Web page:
- The Washington Times - Friday, January 30, 2004

The White House and the Bush re-election campaign should put more emphasis on the president’s opposition to same-sex “marriage,” said some state Republican chairmen who met yesterday at the Republican National Committee (RNC).

“It’s clearly important to our base, along with the president’s tax cuts that helped the economy recover nationally,” said Virginia state Chairman Kate O. Griffin.

Some Republican leaders said the president’s call for a marriage amendment to the Constitution is a sure-fire way to invigorate the president’s voter base, which is also concerned about the growth of government under the Bush administration and Republican-controlled Congress.

“Campaigns about issues are good for Republicans, and big turnouts help Republicans,” Mississippi Gov. Haley Barbour said on Thursday at the RNC annual winter meeting at the Capitol Hilton Hotel.

Republicans triumph when they talk about their ideas, because Democrats don’t have ideas that people like, and “Republicans win when we turn out our voters,” said Mr. Barbour, a former RNC chairman.

The current debate over same-sex “marriage” will hold voter attention, said Alabama GOP Chairman Marty Connors. The president’s opposition to same-sex “marriage” is “the kind of gut-check issue everybody gets,” he noted.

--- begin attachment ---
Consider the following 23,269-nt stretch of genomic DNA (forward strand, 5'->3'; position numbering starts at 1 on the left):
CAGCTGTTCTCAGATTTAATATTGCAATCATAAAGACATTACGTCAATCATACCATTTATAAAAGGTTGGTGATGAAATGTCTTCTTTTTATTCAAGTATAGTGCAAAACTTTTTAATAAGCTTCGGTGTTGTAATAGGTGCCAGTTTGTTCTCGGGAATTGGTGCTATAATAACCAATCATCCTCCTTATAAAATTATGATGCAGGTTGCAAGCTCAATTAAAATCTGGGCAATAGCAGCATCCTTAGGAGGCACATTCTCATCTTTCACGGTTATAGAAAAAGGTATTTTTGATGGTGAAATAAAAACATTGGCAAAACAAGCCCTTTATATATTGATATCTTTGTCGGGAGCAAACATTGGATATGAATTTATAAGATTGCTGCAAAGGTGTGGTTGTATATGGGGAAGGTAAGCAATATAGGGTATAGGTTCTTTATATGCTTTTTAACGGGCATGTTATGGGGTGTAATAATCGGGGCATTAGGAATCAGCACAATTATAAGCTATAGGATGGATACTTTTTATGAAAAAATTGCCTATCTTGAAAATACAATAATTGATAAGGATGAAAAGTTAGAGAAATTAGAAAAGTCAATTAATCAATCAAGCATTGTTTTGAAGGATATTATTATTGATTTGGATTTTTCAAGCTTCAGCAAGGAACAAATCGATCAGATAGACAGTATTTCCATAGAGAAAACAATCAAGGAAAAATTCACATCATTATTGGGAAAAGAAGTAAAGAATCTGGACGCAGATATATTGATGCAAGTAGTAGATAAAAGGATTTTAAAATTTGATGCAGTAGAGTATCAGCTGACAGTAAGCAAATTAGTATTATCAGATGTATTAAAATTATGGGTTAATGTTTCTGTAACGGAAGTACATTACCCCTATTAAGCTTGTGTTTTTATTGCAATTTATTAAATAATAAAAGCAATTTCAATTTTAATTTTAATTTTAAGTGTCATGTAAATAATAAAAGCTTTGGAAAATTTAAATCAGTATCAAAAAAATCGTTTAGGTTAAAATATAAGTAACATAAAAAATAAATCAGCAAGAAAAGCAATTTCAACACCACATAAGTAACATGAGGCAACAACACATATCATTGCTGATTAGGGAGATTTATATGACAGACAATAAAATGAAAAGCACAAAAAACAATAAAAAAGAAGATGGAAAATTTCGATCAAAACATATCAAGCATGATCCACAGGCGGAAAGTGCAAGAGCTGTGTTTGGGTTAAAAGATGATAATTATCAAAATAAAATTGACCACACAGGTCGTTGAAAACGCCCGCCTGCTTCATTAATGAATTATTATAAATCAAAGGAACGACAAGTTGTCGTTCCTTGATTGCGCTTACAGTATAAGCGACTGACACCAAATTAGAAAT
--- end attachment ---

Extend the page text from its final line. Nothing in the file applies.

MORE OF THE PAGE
“It’s going to resonate not just in the South but around the country. And it’s not just a partisan issue,” he said, “but bedrock Democratic, union, Catholic voters who work in the barrios of New York get this one, and they will agree with us on it.”

“Let’s put it this way,” Mr. Connors continued. “I’m 47, a dad and a moderate Republican, and I never thought the day would come when the president of the United States had to define what a marriage is. As the president said, it’s supposed to be dad and mom, not dad and dad.”

In mid-December, Mr. Bush said, “If necessary, I will support a constitutional amendment which would honor marriage between a man and a woman, codify that.”

He also said an amendment would be needed if judicial rulings continue to “undermine the sanctity of marriage.”

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